Leading photographers in Christie’s sale

Christie’s forthcoming Photographs auction next month will showcase some of the leading names found behind the lens throughout the 20th century.

Richard Mosse’s Remain in LightLeading photographers range from Richard Avedon, Guy Bourdin and Erwin Blumenfeld, to the fashion photographers Steven Meisel and Patrick Demarchelier as well as contemporary artists Richard Mosse, Taryn Simon and Julie Cockburn.

Highlights of the sale include Helmut Newton’s Private Property Suites I, II and III, the complete set from his personal collection, that capture familiar faces from the worlds of art and fashion – Andy Warhol and David Hockney and the models Charlotte Rampling and Raquel Welch (1984, estimate: £200,000-300,000).

A contact sheet by Brian Duffy documents David Bowie evolving into the character Aladdin Sane for the album of the same title (1973, estimate: £10,000-15,000) while Miles Davis is immortalised by Irving Penn as he makes the note C with his hand (1986, estimate: £70,000-90,000).

Erwen BlumenfeldA group of works by the Japanese contemporary artist Nobuyoshi Araki is presented alongside the unmistakable vision of William Eggleston seen in Untitled, (1971-2012, estimate: £80,000-120,000) and to coincide with the retrospective at Tate Britain the sale offers photographs by David Hockney. Prices in the auction range from £2,000 to £300,000, providing opportunities for collectors at every level. The works will be on view in London from 13 to 17 May 2017.

A focal point for the auction is photographers who are pushing the boundaries of the art form through innovative techniques and interventions. Richard Mosse’s Remain in Light (2015, estimate: £15,000-20,000) employs a discontinued military surveillance film stock called ‘Aerochrome Infrared III’ to capture the people and Guy Bordinlandscapes of the war-torn Eastern Congo. The film’s reflection of the infrared spectrum renders green tones in lush and startling hues of fuchsia, as in the undulating hills of the present work.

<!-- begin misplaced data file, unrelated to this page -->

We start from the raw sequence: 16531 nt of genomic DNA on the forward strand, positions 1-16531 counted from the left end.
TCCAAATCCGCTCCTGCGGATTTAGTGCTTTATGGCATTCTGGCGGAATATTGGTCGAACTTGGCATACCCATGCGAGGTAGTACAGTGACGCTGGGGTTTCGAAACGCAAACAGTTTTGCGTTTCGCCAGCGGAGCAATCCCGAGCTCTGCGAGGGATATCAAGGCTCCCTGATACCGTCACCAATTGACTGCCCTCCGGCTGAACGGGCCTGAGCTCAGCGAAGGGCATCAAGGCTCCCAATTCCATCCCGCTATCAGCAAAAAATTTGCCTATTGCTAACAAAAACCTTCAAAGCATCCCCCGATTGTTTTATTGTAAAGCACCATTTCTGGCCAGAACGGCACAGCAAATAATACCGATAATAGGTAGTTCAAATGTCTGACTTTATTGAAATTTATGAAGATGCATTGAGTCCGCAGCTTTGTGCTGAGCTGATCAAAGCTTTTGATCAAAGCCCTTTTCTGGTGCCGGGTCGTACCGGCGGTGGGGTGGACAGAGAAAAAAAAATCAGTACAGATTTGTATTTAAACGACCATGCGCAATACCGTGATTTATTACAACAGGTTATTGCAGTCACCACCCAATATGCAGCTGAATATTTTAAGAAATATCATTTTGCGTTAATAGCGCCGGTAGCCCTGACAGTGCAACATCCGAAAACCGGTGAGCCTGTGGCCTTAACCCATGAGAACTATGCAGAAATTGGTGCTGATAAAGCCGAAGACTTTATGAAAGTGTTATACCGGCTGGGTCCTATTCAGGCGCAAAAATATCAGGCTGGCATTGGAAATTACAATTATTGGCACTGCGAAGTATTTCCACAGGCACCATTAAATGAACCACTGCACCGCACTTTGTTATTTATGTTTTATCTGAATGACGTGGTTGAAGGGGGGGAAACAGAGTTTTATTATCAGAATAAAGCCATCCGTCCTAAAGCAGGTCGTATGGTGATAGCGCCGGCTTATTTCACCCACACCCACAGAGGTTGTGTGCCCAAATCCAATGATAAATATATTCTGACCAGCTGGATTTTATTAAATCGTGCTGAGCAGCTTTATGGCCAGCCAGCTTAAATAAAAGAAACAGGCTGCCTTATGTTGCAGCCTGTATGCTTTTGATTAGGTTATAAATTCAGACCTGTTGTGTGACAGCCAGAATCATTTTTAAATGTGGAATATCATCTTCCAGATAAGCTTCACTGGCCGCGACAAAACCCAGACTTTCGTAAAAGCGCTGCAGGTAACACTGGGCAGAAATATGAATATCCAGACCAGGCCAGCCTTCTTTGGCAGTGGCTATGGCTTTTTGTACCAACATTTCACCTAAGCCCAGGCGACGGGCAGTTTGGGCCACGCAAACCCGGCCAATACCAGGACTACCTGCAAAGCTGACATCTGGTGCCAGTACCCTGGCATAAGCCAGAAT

Julie Cockburn’s unique practice supplies found photographs with new narrative possibilities, transforming her images into surreal, hybrid visions that cut across time and space. Turning to older images from the middle of the twentieth century, Cockburn embroiders them with geometric patterns in vivid colours, or produces kaleidoscopic digital edits that obliterate her subjects’ identities.

From Taryn Simon’s celebrated 2007 project ‘An American Index of the Hidden and Unfamiliar’, White Tiger (Kenny) displays her unerring ability to expose the unexpected and unknown that lie beneath the surface of everyday life.

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